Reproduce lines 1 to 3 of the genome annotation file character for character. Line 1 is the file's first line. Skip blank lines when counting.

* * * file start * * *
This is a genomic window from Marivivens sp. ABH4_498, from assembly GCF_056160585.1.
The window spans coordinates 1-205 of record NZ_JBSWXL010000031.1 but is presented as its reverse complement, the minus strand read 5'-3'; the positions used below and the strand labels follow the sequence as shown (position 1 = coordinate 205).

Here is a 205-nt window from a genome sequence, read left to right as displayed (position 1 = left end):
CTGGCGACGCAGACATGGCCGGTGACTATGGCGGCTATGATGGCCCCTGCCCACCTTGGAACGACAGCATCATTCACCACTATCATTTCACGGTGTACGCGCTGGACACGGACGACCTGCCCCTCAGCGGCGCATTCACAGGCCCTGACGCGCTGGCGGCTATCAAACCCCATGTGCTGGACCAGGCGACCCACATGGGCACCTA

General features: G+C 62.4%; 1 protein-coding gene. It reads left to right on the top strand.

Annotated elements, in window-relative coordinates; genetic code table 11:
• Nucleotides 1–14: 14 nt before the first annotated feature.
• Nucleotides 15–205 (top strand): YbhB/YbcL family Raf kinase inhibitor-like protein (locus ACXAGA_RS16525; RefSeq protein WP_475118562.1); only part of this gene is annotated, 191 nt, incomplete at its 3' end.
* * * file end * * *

This is a genomic window from Marivivens sp. ABH4_498, from assembly GCF_056160585.1.
The window spans coordinates 1-205 of record NZ_JBSWXL010000031.1 but is presented as its reverse complement, the minus strand read 5'-3'; the positions used below and the strand labels follow the sequence as shown (position 1 = coordinate 205).

Here is a 205-nt window from a genome sequence, read left to right as displayed (position 1 = left end):